Two top tax writers on the Senate Finance Committee on Wednesday released a bipartisan tax proposal that includes an option to use revenue generated by overhauling parts of the corporate tax code to help pay for transportation projects despite warnings from Finance Committee Chairman Orrin Hatch that he does not want to raise taxes to pay for a highway bill.
The international tax reform framework released by Sens. Charles E. Schumer (D-N.Y.), and Rob Portman (R-Ohio), does not specify how much money it would raise or how much could be applied to the Highway Trust Fund, which needs to be reauthorized by the end of the month. Instead Schumer and Portman write that their outline builds on two earlier proposals from President Obama and former House Ways and Means Chairman Dave Camp (R-Mich.), both of whom proposed using revenue from international reform to pay for long-term highway funding.
“These proposals would right the ship, provide a potential funding source for transportation reauthorization, and allow the United States to compete on a level playing field,” Schumer said in a statement.
Hatch and many other Republicans oppose using new tax revenue to pay for government spending but Portman and Schumer have the backing of House Ways and Means Chairman Paul Ryan (R-Wisc.).
“These ideas could serve as the basis for a bipartisan package to stem the tide of inversions and takeovers, advance important permanent tax extenders, and potentially unlock a solution to our highway trust fund shortfall,” Ryan said in a statement.
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The proposal is now likely to become part of the debate over how Congress should pay for a six-year reauthorization of the federal highway program, an issue that will be at the top of the congressional agenda this month. While Republican leaders have earlier objected to the idea of funding highway projects by using one-time funds raised when companies bring money back into the country as part of an overhaul of corporate tax rules, Portman said the bipartisan nature of the proposal could give the idea some life.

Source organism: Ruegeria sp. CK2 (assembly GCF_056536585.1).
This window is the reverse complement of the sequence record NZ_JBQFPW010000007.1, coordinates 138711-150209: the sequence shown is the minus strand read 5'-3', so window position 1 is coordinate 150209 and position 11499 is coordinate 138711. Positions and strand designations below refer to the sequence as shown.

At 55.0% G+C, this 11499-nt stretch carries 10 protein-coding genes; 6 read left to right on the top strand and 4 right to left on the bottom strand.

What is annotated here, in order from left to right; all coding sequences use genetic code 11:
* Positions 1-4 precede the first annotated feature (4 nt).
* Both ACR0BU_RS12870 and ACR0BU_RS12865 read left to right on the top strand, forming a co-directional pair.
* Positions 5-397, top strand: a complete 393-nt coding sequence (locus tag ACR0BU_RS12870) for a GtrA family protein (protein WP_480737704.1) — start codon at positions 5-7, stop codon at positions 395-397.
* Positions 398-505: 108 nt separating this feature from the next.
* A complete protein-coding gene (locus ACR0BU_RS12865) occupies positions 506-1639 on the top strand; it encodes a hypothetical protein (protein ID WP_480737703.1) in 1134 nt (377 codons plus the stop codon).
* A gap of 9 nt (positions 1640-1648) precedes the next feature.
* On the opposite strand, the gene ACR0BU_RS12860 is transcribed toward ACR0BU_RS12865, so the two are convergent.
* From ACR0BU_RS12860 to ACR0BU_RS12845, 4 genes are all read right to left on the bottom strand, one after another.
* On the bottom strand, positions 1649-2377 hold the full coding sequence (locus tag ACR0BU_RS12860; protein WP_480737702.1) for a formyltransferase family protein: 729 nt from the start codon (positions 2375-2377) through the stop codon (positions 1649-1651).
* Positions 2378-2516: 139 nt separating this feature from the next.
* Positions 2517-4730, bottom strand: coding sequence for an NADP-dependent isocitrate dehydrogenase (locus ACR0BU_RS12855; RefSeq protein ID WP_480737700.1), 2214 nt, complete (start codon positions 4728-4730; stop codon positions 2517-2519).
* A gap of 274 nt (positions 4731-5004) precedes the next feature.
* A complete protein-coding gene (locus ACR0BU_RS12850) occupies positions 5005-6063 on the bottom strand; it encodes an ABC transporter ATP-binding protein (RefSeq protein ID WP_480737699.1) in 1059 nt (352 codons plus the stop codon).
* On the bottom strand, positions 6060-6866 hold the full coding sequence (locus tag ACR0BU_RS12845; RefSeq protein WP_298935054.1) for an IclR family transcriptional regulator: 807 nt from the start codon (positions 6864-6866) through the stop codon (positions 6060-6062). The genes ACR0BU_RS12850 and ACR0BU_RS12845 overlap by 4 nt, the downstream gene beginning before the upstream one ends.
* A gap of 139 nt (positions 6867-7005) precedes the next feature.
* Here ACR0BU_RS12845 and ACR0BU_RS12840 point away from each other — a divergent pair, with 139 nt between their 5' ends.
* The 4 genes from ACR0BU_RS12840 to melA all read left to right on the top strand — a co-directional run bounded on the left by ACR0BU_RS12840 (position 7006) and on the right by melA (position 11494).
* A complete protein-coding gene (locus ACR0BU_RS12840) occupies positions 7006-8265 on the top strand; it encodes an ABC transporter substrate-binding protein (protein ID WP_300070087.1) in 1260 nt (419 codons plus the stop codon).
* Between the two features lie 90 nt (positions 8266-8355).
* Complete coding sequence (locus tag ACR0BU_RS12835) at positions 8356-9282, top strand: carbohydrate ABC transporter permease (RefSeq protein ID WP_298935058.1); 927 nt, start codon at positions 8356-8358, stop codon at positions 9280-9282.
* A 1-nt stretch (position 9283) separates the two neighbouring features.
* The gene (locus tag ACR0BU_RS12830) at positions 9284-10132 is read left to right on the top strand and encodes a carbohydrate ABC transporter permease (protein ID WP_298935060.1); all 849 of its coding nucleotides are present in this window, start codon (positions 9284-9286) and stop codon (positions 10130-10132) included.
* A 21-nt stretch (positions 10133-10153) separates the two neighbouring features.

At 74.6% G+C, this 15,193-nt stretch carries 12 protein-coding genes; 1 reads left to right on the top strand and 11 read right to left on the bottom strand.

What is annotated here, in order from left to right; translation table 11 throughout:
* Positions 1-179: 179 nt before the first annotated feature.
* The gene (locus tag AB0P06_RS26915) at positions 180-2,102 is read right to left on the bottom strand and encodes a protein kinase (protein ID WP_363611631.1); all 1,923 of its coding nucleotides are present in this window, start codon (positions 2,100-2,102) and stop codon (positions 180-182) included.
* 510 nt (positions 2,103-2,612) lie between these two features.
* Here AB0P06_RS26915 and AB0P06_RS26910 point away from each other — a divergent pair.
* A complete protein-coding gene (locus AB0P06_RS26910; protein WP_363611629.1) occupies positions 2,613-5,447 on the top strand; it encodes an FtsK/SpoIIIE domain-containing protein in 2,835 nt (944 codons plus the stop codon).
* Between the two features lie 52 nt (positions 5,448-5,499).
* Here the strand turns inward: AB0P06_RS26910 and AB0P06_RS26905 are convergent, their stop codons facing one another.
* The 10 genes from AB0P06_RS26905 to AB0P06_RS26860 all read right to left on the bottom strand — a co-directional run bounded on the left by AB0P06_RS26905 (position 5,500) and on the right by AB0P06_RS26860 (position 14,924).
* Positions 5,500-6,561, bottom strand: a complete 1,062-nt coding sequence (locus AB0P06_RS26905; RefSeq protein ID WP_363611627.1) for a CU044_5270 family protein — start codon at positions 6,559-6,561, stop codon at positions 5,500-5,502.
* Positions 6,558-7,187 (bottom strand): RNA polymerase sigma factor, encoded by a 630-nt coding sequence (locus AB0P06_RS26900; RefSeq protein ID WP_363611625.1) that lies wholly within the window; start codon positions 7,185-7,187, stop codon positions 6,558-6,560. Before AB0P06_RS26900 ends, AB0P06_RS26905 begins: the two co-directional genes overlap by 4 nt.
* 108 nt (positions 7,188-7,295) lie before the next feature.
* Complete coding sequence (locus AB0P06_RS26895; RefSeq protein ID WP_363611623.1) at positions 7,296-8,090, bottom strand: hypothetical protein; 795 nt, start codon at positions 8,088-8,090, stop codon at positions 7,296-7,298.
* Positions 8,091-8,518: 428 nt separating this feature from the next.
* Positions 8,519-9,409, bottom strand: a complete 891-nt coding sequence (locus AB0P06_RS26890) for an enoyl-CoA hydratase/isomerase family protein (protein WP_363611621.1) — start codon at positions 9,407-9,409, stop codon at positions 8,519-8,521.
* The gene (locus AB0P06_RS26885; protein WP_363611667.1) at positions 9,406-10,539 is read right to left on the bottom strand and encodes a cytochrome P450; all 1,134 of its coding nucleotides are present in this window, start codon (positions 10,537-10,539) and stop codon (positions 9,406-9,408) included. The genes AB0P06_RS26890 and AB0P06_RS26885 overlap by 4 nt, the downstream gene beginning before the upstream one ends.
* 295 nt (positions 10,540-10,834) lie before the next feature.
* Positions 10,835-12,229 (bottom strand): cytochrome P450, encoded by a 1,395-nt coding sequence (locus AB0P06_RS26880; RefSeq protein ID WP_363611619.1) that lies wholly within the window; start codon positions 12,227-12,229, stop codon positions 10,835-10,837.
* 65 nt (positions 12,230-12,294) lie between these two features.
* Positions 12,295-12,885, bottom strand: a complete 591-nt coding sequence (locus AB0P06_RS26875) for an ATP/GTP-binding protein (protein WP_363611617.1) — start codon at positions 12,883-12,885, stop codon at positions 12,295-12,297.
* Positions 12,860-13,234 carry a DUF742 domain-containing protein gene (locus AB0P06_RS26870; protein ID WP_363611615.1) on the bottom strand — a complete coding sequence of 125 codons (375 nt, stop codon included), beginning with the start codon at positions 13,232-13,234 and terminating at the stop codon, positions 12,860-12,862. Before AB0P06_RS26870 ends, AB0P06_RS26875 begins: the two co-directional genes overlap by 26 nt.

“This report is just the beginning of a process, not the end,” Portman said in a statement.
Prospects for their proposal may improve if Congress is forced to pass a short-term extension of the program while other funding options are debated.
“We’re getting closer and closer to the July 31 deadline and every other alternative is falling by the wayside so this one is looking more and more attractive,” Schumer said. “If there was a consensus [of support for tax reform] by the end of the July it would make more palatable to do a short-term extension and then work on international tax reform.”
Senate Minority Leader Harry Reid (D-Nev.) has often dismissed plans for a short-term extension but he told reporters on Wednesday that he backs Schumer and Portman’s efforts.
“If we can get something and there is work being done by senior Democrats here in the Senate and Congressman Ryan, and they can come up with something on tax to help us deal with the highway bill, more power to them,” he said.
Camp and Obama both released proposals that would rewrite tax rules for international corporations, shift to a territorial system of taxation, cut tax rates for all businesses and use one-time revenue raised in the transition to pay for transportation investment. The broader business tax reform outline included in Obama’s fiscal 2016 budget was projected to raise about $238 billion for the transportation program.
Schumer and Portman stop short of specifying what tax rate companies would pay under their plan or how they would implement the new system, but it could provide a starting point for the kind of limited business tax reform that House Ways and Means Committee Chairman Paul Ryan (R-Wisc.) has discussed in recent months.
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Congress has just four weeks before funding for the Highway Trust Fund expires on July 31 and so far lawmakers have yet to reveal how they plan to pay for an extension. There is widespread support for a long-term reauthorazation of the program that pays for road and bridge projects, which currently cost about $50 billion a year, but how it should be funded has been a sticking point in recent years.
The short time frame makes it increasingly likely that lawmakers will have to settle for a short-term patch while they work out the details of long-term funding. Some Republicans, including Hatch (R-Utah), have said they are open to a six-month patch. But in a recent interview, Hatch rejected Schumer’s previous suggestions of using international tax reform to pay for highway funding.
“I’ve talked about international in the past myself but [Democrats] are talking about it as way of raising taxes,” Hatch said. “They’re looking at it as a way to get extra money to spend. Frankly, that should not be used for that purpose.”
In addition to the prospect of new revenue, the framework released Wednesday includes aspects that could be appealing to both Democrats and Republicans like lower rates for intellectual property and the potential to charge a lower rate on investments in off-shore property.
The plan’s lack of specifics may make it easier for the pair to convince skeptics that there is room to negotiate on the proposal, but it also ensures that it will be dismissed by critics as incomplete.